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    A late model automobile contains vastly more computing power than all of the Apollo missions combined, plus the mission control computers.
    But I like the accessibility of film technology, I can repair and maintain the cameras, process and print the film, even make my own plates, all with rather simple equipment.
    A dedicated hobbyist could grind his own lenses.
     
  16. faberryman

    faberryman Subscriber

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    You are using a computer to participate on an Internet forum. How does that square with your vintage screed?
     
  17. Theo Sulphate

    Theo Sulphate Subscriber

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    "Less is more" - Ludwig Mies van der Rohe

    Sure, let's consider an M3 and modern cameras.

    With modern cameras you have autofocus, various tracking modes, matrix metering, all sorts of exposure modes, motorized advance and rewind (if it's film), plus other customizations (yes, I know some of this can be turned off). But, with the M3 you focus it yourself, choose the aperture, the shutter speed, and you're done. You are more involved with the process. The success or failure of the photo is yours alone.

    Zen, minimalism, whatever you want to call it, is appealing to many.

    Look at the instruction manual for an M3 versus a D850 - you can comprehend the M3 in its entirety.
     
  18. wyofilm

    wyofilm Subscriber

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    I am certainly not a computer-phobe, but I have no desire to spend hours tweaking a digital image with LR/PS/or anything else. I tried it and didn't like it. Second, I hate being at the mercy of tech companies - more than I have to. For example, I did Apple's Aperture for awhile and like it well enough for my modest requirements. Then they abandoned it with no forward support. Apple did the same thing to iPhoto when they went to photos. Both transitions to recover usable files has been dismal, but with some hard fought success. Adobe's subscription based model for LR/PS sounds like shit to me. So while I was drifting to analogue anyway, the Apple/Adobe did their level best to shove me the rest of the way.

    Finally, I am shooting with decades old film cameras that continue to work reliably (or do so after a modest CLA), but a Nikon D90 and Fuji x something or other (my wife's) both sit unused because neither functions properly after less than a decades use (much less in the case of the Fuji).

    Don't get me started between the rat hole of home image printing vs. enlarging/contact printing of negatives.
     
  19. moose10101

    moose10101 Member

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    Are you comparing vintage cameras to advanced film cameras, or to the digital process?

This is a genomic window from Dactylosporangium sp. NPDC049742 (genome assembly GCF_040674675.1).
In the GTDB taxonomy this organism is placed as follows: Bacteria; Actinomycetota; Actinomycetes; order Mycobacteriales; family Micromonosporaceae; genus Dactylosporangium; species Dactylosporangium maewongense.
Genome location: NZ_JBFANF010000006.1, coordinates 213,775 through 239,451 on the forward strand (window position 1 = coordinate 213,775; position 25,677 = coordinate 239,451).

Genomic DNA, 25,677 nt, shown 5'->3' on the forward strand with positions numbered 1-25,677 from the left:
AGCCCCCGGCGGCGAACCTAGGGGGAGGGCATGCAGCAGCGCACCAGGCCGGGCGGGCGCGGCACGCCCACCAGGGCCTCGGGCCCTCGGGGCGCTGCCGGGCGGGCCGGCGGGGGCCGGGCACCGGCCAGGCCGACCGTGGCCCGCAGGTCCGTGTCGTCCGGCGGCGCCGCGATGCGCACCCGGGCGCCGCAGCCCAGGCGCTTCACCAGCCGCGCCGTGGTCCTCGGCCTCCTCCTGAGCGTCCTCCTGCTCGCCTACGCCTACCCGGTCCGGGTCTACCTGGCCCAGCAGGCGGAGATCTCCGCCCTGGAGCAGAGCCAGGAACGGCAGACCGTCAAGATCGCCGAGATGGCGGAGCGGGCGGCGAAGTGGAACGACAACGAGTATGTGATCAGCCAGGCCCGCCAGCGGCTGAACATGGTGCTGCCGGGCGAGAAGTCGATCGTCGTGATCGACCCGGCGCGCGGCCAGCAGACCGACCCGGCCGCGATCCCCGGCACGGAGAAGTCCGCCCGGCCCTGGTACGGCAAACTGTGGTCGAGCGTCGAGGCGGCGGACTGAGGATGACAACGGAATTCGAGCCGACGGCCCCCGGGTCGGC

20. moose10101

    moose10101 Member

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    Are you comparing vintage cameras to advanced film cameras, or to the digital process?
     
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    keenmaster486

    keenmaster486 Member

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    Hence my love for vintage automobiles.
    I'd like to see me try to use my typewriter to participate on this forum.
    This is part of it, too! You know exactly what's going on inside of there. You have a certain measure of direct control over the image process with what film you use, too. With a digital camera, there is a great deal of mystery involved.
    To the digital process... it's a fundamental thing.
     
  22. tessar

    tessar Subscriber

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    I use a variety of vintage cameras of various formats because I've been shooting film for a long time, and over the years I've learned something about how film works. I like the simplicity of mechanical cameras compared to digital equipment with so many programs to choose from, and find it a pleasure to use fine mechanical instruments.
    Most important of course, I like the look of film. Using film now is a lot more complicated than it used to be, but for me it's worth the trouble.
     
  23. Michael Firstlight

    Michael Firstlight Subscriber

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    My restored/goosed up IBM PC/XT does just fine getting on the internet nowadays. I even run Windows 3.1 on it with the first version of Photoshop for Windows (not kidding - https://pcpartpicker.com/b/krYrxr). I also enjoy using my mint IBM Selectric III, and other 'old' stuff (AFX Super II and track), transistor radios, rotary phones, and more. I also have a lot of the very latest tech, including a D8xx DSLR and a killer custom PC I built.I enjoy living in the past and also on the bleeding edge, so I enjoy the extremes of both.

    As far as film goes, I love the manual craft and more deliberate approach it forces. It is a set of skills that few who grew up on digital would ever attempt or know, let alone master of the medium - my hats-off to the elite few of you that have. Sharing a print you made, from film, without the aid of modern digital, brings a kind of satisfaction that is difficult to put into words, not to mention the awe you see in the response of those with whom you share them.

    Regards,
    Mike
     
  24. faberryman

    faberryman Subscriber

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    I enjoy shooting film and making wet prints in my darkroom too. I just try not to make a religion out of it.
     
  25. BMbikerider

    BMbikerider Member

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    In the time since I started photography back 1962ish I think I can say my most enjoyable time with photography was with all mechanical cameras, some with a built in meter but not automated. These include Rollieflex, Nikon F/F2 in their various guises, Pentax SP models, Mamiya 645, etc etc, I am sure you get my line.

    I also prefer film. Prime lenses. A good tripod with a ball and socket head. Oh so simple and this gives you a chance to think, consider, make a decision and hopefully trip the shutter.

    Let us face it. We are all to some degree, lazy. Preferring to allow the decision taking with regards to exposure and focusing to the electronic innards of the camera. The zoom lenses, allow us to remain rooted to the spot to capture images (rather than walking around) from wide angle to a moderate telephoto. (although possibly of less technical quality, optically, than prime lenses.) My preferred lenses for 35mm are, a 28mm, 35mm, 50mm, 85mm 135 and 200mm

    Using some variety of image stabilisation rather than using a tripod and the ultimate sin - the D word. Whilst not directly connected with photography, manufacturers bringing out new models on an increasing regular basis as what I see as cash cows for the manufacturers and their shareholders

    Yes I have digital (not the latest I may add) and yes they are a wonderful tool, but not necessarily the best one for engaging in real photography.
     
    Last edited: Feb 5, 2018
  26. BMbikerider

    BMbikerider Member

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    Duplicate post - deleted.